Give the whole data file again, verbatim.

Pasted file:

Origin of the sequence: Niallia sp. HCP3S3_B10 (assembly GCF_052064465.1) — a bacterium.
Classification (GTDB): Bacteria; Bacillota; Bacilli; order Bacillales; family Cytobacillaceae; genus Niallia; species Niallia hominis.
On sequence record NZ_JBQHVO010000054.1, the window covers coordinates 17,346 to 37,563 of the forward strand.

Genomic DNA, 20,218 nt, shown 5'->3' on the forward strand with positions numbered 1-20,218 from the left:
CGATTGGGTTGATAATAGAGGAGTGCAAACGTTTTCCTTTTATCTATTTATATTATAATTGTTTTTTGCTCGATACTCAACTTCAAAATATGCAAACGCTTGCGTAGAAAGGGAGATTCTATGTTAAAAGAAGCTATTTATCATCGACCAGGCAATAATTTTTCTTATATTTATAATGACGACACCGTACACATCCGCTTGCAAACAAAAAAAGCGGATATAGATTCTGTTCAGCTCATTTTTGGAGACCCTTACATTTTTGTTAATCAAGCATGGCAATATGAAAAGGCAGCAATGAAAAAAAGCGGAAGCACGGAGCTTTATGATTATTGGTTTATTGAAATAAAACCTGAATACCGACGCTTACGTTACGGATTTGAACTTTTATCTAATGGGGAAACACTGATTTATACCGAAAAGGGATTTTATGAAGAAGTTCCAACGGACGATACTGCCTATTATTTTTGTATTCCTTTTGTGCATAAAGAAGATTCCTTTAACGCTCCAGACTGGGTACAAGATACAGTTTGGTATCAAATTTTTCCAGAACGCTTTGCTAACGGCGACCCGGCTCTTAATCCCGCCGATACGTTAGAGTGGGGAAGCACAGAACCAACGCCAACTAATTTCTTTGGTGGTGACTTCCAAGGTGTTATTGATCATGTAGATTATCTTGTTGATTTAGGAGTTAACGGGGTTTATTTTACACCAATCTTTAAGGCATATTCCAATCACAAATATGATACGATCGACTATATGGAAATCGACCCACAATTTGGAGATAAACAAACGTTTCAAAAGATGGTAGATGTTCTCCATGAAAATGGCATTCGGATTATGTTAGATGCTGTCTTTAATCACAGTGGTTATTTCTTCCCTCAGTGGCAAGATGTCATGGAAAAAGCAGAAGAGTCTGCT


Origin of the sequence: Niallia sp. HCP3S3_B10 (assembly GCF_052064465.1) — a bacterium.
Classification (GTDB): Bacteria; Bacillota; Bacilli; order Bacillales; family Cytobacillaceae; genus Niallia; species Niallia hominis.
On sequence record NZ_JBQHVO010000054.1, the window covers coordinates 17,346 to 37,563 of the forward strand.

Genomic DNA, 20,218 nt, shown 5'->3' on the forward strand with positions numbered 1-20,218 from the left:
CGATTGGGTTGATAATAGAGGAGTGCAAACGTTTTCCTTTTATCTATTTATATTATAATTGTTTTTTGCTCGATACTCAACTTCAAAATATGCAAACGCTTGCGTAGAAAGGGAGATTCTATGTTAAAAGAAGCTATTTATCATCGACCAGGCAATAATTTTTCTTATATTTATAATGACGACACCGTACACATCCGCTTGCAAACAAAAAAAGCGGATATAGATTCTGTTCAGCTCATTTTTGGAGACCCTTACATTTTTGTTAATCAAGCATGGCAATATGAAAAGGCAGCAATGAAAAAAAGCGGAAGCACGGAGCTTTATGATTATTGGTTTATTGAAATAAAACCTGAATACCGACGCTTACGTTACGGATTTGAACTTTTATCTAATGGGGAAACACTGATTTATACCGAAAAGGGATTTTATGAAGAAGTTCCAACGGACGATACTGCCTATTATTTTTGTATTCCTTTTGTGCATAAAGAAGATTCCTTTAACGCTCCAGACTGGGTACAAGATACAGTTTGGTATCAAATTTTTCCAGAACGCTTTGCTAACGGCGACCCGGCTCTTAATCCCGCCGATACGTTAGAGTGGGGAAGCACAGAACCAACGCCAACTAATTTCTTTGGTGGTGACTTCCAAGGTGTTATTGATCATGTAGATTATCTTGTTGATTTAGGAGTTAACGGGGTTTATTTTACACCAATCTTTAAGGCATATTCCAATCACAAATATGATACGATCGACTATATGGAAATCGACCCACAATTTGGAGATAAACAAACGTTTCAAAAGATGGTAGATGTTCTCCATGAAAATGGCATTCGGATTATGTTAGATGCTGTCTTTAATCACAGTGGTTATTTCTTCCCTCAGTGGCAAGATGTCATGGAAAAAGCAGAAGAGTCTGCT